Finally, numerous TIF audits were conducted before I took office in 2013 and compliance problems were identified in all of them. Therefore, arguing that the compliance issues found in the St. Albans audit report reflects a bias on my part is either uninformed and/or an attempt to divert attention from the audit findings.
VEPC is charged with administering the State’s TIF program. This includes approval of TIF applications, rulemaking, oversight, and enforcement of the towns’ compliance with relevant statutes and rules. The statute does not charge VEPC with promoting or advocating the TIF program. Indeed, VEPC’s statutory responsibilities require objectivity to ensure fairness in administration and oversight to protect the State’s Education Fund and taxpayers. Recent events raise concerns about VEPC’s objectivity.
For example, VEPC’s comments in response to the St. Albans TIF audit included this admonition: “[T] he Council believes that the tone of the audit report’s current draft title does not embody a constructive approach...[and] encourages a negative perspective from the onset.”
The report title is based on the audit findings and conclusions, as required by GAGAS. Additionally, compliance audits are intended to assist auditees by identifying areas of non-compliance, if any, and recommending corrective actions. Therefore, compliance audits are “constructive” by definition. The Council’s statement shows a lack of understanding about the nature and purpose of a GAGAS audit and the independent role of the State Auditor’s Office.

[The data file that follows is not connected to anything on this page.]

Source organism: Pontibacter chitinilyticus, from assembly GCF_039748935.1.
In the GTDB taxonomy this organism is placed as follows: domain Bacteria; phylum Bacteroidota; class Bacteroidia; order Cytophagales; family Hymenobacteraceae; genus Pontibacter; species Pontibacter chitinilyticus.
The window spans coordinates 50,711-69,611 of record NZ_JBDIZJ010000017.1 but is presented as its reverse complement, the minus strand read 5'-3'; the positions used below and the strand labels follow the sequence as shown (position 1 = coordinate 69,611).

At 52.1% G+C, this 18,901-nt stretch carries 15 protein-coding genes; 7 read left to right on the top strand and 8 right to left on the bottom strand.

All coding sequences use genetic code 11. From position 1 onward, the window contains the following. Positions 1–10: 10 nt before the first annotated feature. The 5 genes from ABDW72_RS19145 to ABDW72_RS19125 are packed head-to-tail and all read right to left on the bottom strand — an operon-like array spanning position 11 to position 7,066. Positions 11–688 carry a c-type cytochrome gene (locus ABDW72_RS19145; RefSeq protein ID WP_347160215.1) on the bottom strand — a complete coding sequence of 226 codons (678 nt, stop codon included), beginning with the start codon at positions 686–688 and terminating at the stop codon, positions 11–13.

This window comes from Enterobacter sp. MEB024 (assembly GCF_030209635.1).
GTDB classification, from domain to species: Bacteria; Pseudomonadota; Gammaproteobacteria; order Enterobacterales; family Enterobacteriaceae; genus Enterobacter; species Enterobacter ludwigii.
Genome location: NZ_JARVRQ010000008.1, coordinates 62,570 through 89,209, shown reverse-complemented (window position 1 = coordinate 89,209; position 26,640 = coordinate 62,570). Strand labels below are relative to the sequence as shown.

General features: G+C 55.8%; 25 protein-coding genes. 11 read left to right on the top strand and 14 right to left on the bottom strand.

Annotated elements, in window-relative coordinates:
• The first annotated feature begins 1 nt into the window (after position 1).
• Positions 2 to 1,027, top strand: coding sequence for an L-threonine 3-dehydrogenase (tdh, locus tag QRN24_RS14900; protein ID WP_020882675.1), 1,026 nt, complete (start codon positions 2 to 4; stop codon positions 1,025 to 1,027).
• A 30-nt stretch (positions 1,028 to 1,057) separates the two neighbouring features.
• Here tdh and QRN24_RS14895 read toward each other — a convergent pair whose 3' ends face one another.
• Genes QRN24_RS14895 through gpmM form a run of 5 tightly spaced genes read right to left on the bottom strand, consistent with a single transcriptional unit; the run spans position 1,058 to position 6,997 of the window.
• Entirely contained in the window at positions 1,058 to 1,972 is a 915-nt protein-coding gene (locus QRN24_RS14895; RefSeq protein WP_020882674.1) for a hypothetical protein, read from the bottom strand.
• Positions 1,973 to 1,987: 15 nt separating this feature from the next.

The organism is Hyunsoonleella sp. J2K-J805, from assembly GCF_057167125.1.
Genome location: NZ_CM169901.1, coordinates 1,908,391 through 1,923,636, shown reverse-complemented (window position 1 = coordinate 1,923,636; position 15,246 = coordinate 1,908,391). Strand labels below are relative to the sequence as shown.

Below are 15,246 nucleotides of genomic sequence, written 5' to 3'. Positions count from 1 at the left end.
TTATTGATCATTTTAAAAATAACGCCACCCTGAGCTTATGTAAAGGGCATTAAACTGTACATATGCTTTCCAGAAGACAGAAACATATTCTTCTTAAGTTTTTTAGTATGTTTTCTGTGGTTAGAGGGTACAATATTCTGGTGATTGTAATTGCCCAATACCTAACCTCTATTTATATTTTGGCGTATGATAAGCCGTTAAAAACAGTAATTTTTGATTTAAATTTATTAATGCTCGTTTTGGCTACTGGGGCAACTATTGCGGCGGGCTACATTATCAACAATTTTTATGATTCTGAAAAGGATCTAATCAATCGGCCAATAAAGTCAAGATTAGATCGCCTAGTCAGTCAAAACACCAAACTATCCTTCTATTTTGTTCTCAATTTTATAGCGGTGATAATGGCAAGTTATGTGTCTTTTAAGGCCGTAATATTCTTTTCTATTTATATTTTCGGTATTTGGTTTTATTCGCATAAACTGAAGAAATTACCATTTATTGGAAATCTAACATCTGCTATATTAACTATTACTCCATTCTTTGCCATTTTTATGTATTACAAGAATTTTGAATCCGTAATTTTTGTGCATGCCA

In addition, VEPC’s concern about a “negative perspective” suggests apprehension about public perception rather than focusing on the substance of the audit findings. VEPC’s response to the audit also included a robust defense of the need for and performance of St. Albans’ TIF district. This was curious because: 1) VEPC was not the auditee; 2) St. Albans submitted its own lengthy management comments; and 3) the District’s performance was not at issue since we conducted a compliance audit, as required by statute.
VEPC’s viewpoint mirrored that of St. Albans, which articulated a misguided view of the relationship between the parties.
“Over the last five years, the City of St. Albans has formed a strong partnership with the State of Vermont through the Vermont Economic Progress Council.” VEPC used the same language in its management comments in response to the audit.
“VEPC has been reviewing all sections of the TIF Rule with the Tax Department’s Property Valuation and Review staff. Once this initial review is complete, VEPC will engage the TIF Districts and other partners and go through the Rule Making process for public input and adoption” (emphasis added).
VEPC’s oversight responsibilities require an arms-length relationship more akin to a regulator than an advocate. The accountability and transparency required for a public program to operate with integrity is compromised when an oversight body views itself as a partner that can interpret the laws and rules for the convenience of those that it oversees. One need not question the good intentions of the responsible parties to accept the possibility that their eagerness to support the goals of the program may inadvertently compromise their objectivity and independence in overseeing it.